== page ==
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4 Reasons Dogs Chase Their Tails


Our dogs do all kinds of funny actions that make us laugh and in some cases, there may be more to consider than meets the eye. Tail chasing can be entertaining to watch, but sometimes it can mean something is not right. When should you consult your vet or trainer?


1. They’re just playing

Sometimes when a dog is super excited about the day and feeling good, he will grab his tail and take a quick spin. It might even be in anticipation of a walk or when he sees his favorite toy. Spinning every time this happens is totally normal. Your pup is just having fun.


2. Anxiety

If your dog is feeling anxious in anticipation of visiting a vet or seeing you leave for work, he may display repetitive behaviors such as chasing his tail. If your dog also displays excessive whining, barking, chewing, destroying items in the home, or having potty accidents he could be showing symptoms of anxiety. Consult a trainer and/or your veterinarian to learn how to diminish or eliminate the anxiety.



3. Canine Compulsive Disorder (CCD)

CCD is when normal dog behaviors are carried out in such an extreme, repetitive manner that they become difficult for a dog to stop and ultimately interfere with a dog's ability to function. This is the canine version of Obsessive-Compulsive Disorder (OCD) in humans. Symptoms of CCD may include spinning, tail chasing, self-mutilation, hallucinating (fly biting), circling, fence running, and hair/air biting tail chasing.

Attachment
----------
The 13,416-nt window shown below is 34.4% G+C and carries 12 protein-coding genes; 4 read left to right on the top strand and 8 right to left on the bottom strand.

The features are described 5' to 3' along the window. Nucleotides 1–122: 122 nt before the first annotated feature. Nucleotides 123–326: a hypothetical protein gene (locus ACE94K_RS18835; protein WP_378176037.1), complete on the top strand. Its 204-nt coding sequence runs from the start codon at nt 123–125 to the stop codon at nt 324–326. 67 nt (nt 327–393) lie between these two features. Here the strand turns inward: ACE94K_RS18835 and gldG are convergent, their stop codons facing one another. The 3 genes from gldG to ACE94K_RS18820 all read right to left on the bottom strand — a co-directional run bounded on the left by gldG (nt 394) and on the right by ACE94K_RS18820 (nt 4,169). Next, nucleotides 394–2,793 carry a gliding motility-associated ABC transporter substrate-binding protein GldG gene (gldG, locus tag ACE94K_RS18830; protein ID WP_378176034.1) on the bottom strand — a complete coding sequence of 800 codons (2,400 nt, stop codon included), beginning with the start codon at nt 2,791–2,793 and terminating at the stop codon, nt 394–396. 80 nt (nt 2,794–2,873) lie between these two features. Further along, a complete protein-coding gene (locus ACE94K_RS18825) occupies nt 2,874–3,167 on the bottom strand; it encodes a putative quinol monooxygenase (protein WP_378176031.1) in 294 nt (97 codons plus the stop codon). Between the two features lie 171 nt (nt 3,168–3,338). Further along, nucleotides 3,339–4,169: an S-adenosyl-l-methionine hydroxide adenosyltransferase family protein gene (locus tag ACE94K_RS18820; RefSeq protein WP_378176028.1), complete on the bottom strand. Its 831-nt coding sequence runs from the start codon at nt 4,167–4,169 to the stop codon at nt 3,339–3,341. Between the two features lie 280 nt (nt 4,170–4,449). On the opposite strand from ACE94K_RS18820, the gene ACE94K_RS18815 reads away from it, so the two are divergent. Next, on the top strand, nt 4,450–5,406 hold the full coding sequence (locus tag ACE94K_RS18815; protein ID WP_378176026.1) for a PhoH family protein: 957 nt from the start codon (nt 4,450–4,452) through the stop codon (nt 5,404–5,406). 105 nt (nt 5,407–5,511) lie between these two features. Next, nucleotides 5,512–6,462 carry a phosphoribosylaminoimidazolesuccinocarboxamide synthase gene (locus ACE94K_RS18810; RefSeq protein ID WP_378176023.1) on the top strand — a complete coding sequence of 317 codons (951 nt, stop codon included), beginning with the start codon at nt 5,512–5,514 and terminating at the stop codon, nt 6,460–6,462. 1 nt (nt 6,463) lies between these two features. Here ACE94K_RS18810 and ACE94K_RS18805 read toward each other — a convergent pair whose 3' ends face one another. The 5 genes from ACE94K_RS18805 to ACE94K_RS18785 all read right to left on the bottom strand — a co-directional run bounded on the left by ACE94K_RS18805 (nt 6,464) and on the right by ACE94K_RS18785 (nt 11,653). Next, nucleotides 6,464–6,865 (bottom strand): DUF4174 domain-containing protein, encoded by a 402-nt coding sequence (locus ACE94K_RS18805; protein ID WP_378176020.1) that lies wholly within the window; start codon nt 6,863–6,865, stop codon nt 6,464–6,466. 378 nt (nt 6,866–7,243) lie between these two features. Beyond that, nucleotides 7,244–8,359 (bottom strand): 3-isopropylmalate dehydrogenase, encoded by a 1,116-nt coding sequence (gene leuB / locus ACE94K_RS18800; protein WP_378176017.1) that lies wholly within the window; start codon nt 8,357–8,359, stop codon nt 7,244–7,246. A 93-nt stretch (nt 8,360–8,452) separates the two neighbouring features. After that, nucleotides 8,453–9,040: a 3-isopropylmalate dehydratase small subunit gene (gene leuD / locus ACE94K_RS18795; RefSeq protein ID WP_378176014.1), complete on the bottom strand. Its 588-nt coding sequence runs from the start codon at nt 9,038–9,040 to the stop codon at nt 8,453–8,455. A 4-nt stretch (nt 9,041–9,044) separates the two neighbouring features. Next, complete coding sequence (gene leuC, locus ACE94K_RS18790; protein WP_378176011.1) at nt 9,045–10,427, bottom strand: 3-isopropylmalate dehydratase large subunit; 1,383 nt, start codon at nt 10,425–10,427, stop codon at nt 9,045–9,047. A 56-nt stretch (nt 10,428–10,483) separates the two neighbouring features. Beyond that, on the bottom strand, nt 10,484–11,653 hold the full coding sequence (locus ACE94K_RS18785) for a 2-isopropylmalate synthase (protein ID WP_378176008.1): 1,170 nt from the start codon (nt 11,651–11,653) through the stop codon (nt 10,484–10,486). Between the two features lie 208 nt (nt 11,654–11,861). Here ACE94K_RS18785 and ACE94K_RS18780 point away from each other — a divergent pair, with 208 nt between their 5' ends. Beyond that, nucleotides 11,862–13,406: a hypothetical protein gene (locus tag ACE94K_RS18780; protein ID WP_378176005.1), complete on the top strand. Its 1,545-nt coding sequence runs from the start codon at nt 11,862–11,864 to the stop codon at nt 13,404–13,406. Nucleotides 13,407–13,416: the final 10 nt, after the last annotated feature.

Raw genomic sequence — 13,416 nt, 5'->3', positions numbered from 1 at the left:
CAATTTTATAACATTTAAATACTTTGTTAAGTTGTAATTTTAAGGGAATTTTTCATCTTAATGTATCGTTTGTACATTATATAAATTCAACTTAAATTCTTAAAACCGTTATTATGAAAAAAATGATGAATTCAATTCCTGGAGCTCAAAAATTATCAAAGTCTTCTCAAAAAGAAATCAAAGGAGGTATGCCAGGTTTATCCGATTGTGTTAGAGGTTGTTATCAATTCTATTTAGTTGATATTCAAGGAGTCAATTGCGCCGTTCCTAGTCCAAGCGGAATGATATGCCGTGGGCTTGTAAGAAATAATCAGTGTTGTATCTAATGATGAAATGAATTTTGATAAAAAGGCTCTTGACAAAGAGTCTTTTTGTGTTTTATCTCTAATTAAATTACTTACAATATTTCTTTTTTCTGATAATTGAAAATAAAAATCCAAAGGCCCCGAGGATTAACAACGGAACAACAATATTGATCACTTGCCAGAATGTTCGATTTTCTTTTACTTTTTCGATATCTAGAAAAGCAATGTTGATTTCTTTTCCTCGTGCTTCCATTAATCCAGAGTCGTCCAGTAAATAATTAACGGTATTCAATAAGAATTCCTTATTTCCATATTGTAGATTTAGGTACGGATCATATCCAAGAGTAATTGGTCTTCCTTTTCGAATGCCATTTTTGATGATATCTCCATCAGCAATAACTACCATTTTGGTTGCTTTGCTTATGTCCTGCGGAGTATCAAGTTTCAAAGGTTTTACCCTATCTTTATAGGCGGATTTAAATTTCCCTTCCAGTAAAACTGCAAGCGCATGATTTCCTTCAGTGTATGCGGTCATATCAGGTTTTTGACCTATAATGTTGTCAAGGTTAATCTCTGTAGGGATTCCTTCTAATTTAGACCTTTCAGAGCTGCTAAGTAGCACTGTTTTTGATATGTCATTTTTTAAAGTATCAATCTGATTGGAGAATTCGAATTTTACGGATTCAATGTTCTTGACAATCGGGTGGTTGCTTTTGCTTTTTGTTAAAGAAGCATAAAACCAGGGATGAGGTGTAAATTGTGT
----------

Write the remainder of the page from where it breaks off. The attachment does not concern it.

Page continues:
It is believed that CCD is caused by genetics, stress, severe anxiety, medical issues, or frustration. CCD is treatable with training and in severe cases, medication. Please consult your vet if your dog is displaying these symptoms.


4. Medical Issues

A dog chasing his tail repetitively can be a symptom of health issues unrelated to CCD including anal gland problems, nervous system issues, an injury in the tail, a skin or seizure disorder, or allergies. These can come on suddenly and may progress quickly. Please consult your vet right away if your dog is displaying these symptoms.


Most of the time your pet’s tail-chasing is harmless fun. It is best to just be aware of some of the more serious issues so you can rule them out and enjoy your pup’s antics!

 

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All proceeds from Thousand Hills Pet Resort support New Life K9s. New Life K9s provides service dogs to veterans and first responders with PTSD at no cost to them.

 

References:

www.dailypaws.com/dogs-puppies/dog-behavior/common-dog-behaviors/why-do-dogs-chase-their-tails


www.purina.co.uk/articles/dogs/behaviour/understanding-dogs/why-dogs-chase-tails


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